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  • NFL Severs Relationship With Super Bowl Security Firm

    NFL Ends Super Bowl Security
    Relationship With CSC After 29 Years
    The NFL has cut ties with Contemporary Services Corporation (CSC), the security firm it has used for the last 29 Super Bowls, and has hired three “smaller, less experienced companies to handle security for Super Bowl XL,” according to Paul Domowitch of the PHILADELPHIA DAILY NEWS. Detroit-based S.A.F.E Management and Guardian Corp., as well as North Carolina-based Alpha Protection Group, will handle security. NFL sources said that the league felt CSC “had become too pricey” and “challenged nearly $500,000 of its billing from CSC for last year’s Super Bowl.” CSC President & CEO Damon Zumwalt: “They just wanted to save money and go in a different direction. ... They feel they can hire local companies and try to cut back on some of the costs.” But NFL VP/Security Milt Ahlerich said, “Frankly, we would have been very pleased to go with CSC, but we just couldn’t get together on it with them. We negotiated all summer and never could get a contract with them. ... They were certainly competitive moneywise. That wasn’t the issue.” Ahlerich added that the “biggest reason for the switch had to do with ‘operational philosophy as to how we wanted this thing run’” (PHILADELPHIA DAILY NEWS, 1/27). NFL Dir of Corporate Communications Brian McCarthy told THE DAILY, “Security remains a priority and we will have even more people on the ground than ever with federal, state and local resources” (THE DAILY).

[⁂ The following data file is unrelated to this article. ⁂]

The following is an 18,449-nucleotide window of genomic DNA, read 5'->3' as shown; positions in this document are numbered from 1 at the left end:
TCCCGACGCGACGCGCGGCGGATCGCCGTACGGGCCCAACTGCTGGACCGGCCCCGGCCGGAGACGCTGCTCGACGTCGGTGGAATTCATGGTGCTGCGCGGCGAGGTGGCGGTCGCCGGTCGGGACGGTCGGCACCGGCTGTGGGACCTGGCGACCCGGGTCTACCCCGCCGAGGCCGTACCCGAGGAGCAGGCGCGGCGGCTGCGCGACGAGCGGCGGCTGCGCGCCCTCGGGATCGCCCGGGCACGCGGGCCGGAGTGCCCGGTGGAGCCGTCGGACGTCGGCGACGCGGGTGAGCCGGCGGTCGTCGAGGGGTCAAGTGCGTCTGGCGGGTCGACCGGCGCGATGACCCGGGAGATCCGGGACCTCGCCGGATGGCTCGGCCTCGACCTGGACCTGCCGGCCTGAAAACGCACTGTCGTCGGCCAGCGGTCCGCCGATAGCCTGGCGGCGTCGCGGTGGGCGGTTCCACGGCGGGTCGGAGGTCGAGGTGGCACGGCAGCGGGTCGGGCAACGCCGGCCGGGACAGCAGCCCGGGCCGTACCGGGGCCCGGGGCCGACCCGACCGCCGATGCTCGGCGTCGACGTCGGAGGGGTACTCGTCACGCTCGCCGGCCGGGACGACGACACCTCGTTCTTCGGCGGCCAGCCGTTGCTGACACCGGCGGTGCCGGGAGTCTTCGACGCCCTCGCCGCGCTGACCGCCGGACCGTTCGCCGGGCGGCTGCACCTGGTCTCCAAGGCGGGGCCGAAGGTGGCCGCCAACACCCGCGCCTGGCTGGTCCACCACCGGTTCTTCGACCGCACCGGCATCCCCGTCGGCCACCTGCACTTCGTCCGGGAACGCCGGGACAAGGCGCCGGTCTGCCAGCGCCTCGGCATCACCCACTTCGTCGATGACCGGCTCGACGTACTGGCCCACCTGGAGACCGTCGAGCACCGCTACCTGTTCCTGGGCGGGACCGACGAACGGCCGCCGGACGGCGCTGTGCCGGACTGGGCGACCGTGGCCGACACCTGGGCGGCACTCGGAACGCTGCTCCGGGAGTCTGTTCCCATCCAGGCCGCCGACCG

MORE SECURITY: In Pittsburgh, Joyce Gannon reports robots built by Kuchera Defense Systems will be available to patrol the area around Ford Field, the idea of which came from FirstLink Dir James Rooney, who is the son of Steelers Chair Dan Rooney. The half-dozen four-inch-high robots “will be deployed if police or military agents notice suspicious vehicles around the stadium and want to take a closer look” (PITTSBURGH POST-GAZETTE, 1/27)....NFL Associate Counsel Anastasia Danias said that tickets to this year’s game feature a black-on-black hologram that “shows red or green colors depending on the angle of view,” as well as the Super Bowl logo, the word Detroit and the game date (AP, 1/27).

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